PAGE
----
Indian authorities have launched an anti-dumping investigation into imports of solar cells from China, Thailand and Vietnam following an application filed by the Indian Solar Manufacturers Association (ISMA).
The trade body claims that material injury is being caused to India’s solar manufacturing industry due to dumped imports of cells, and has therefore called for an anti-dumping duty on solar cells from the three countries.
The announcement was made by India’s Directorate General of Trade Remedies (DGTR), which said an investigation has initiated to determine the existence, degree and effect of any alleged dumping and to recommend the amount of anti-dumping duty, which if levied, would be adequate to remove the injury to the domestic industry. The probe concerns the 18-month period from July 2019 to December 2020.
DGTR said there is evidence that the normal value of solar cells in China, Thailand and Vietnam is higher than the net export prices, thereby indicating that cells originating from them “are being exported at dumped prices, so as to justify initiation of investigation”.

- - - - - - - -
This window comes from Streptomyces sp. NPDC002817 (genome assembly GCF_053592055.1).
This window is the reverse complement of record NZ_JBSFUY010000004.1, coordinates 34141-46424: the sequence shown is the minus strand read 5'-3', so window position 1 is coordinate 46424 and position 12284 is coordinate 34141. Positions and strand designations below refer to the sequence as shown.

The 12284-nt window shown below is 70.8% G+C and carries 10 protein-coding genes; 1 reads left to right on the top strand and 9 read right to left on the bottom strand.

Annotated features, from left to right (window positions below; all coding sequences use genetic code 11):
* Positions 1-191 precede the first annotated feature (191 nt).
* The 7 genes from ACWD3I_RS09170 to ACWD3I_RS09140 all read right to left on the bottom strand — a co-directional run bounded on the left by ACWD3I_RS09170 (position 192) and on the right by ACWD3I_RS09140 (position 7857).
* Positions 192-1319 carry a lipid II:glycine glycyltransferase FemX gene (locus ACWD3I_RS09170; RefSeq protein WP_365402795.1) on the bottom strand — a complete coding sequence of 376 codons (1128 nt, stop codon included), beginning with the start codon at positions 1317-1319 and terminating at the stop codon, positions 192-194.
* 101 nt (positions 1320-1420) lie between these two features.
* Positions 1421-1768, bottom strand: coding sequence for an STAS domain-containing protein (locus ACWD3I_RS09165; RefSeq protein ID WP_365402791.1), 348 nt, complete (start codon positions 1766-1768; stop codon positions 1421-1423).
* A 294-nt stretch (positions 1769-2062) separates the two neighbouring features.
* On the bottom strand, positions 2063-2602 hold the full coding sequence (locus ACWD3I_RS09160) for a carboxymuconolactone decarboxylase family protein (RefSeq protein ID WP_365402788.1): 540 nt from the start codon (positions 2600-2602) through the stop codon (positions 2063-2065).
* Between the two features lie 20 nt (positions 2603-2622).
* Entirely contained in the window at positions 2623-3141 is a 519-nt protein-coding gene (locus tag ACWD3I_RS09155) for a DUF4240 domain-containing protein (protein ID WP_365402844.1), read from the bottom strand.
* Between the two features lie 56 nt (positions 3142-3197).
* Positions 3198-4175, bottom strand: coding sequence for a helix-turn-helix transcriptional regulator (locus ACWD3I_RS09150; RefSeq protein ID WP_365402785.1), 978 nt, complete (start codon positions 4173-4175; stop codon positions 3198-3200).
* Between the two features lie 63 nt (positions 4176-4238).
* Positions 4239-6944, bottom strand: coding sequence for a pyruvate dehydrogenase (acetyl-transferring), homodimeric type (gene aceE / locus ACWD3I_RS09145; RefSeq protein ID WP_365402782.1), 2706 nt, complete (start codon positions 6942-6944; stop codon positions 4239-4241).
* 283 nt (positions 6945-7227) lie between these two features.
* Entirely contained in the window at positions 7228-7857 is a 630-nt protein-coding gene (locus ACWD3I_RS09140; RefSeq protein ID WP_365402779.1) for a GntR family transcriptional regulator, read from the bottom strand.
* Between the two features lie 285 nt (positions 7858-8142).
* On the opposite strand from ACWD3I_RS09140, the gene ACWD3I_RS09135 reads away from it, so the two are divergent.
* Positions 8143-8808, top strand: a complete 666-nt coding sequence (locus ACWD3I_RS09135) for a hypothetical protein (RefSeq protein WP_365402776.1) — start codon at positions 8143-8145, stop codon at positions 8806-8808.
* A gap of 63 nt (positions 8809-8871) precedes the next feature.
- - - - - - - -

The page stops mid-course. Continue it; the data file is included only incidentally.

ISMA’s petition, which was launched on behalf of Mundra Solar PV, Jupiter Solar Power and Jupiter International, claims “there are no significant differences” between imported solar cells and those produced by the domestic manufacturing industry.
According to India’s Ministry of New and Renewable Energy, the country has annual manufacturing capacities of 9GW – 10GW for PV modules and around 2.5GW for cells, meaning solar deployment in the country currently depends significantly on imported equipment, as it aims to deploy around 25GW of PV per year to reach its 2030 target of 280GW of solar installs.
Efforts to boost domestic solar manufacturing have seen India launch a production-linked incentive scheme that will see some INR45 billion (US$603 million) allocated over five years to back the development of high-efficiency PV modules, with preference given to manufacturers that set up fully integrated manufacturing plants.
This is in addition to import levies on cells, modules and inverters. Earlier this year, a duty on solar inverters was raised from 5% to 20%, adding to a 14.5% safeguard duty on module and cell imports that is set to expire this July.
Then, from April 2022, a 40% basic customs duty on modules and 25% duty on cells will come into effect, with project developers expected to ramp up efforts to commission new solar projects in the next 11 months.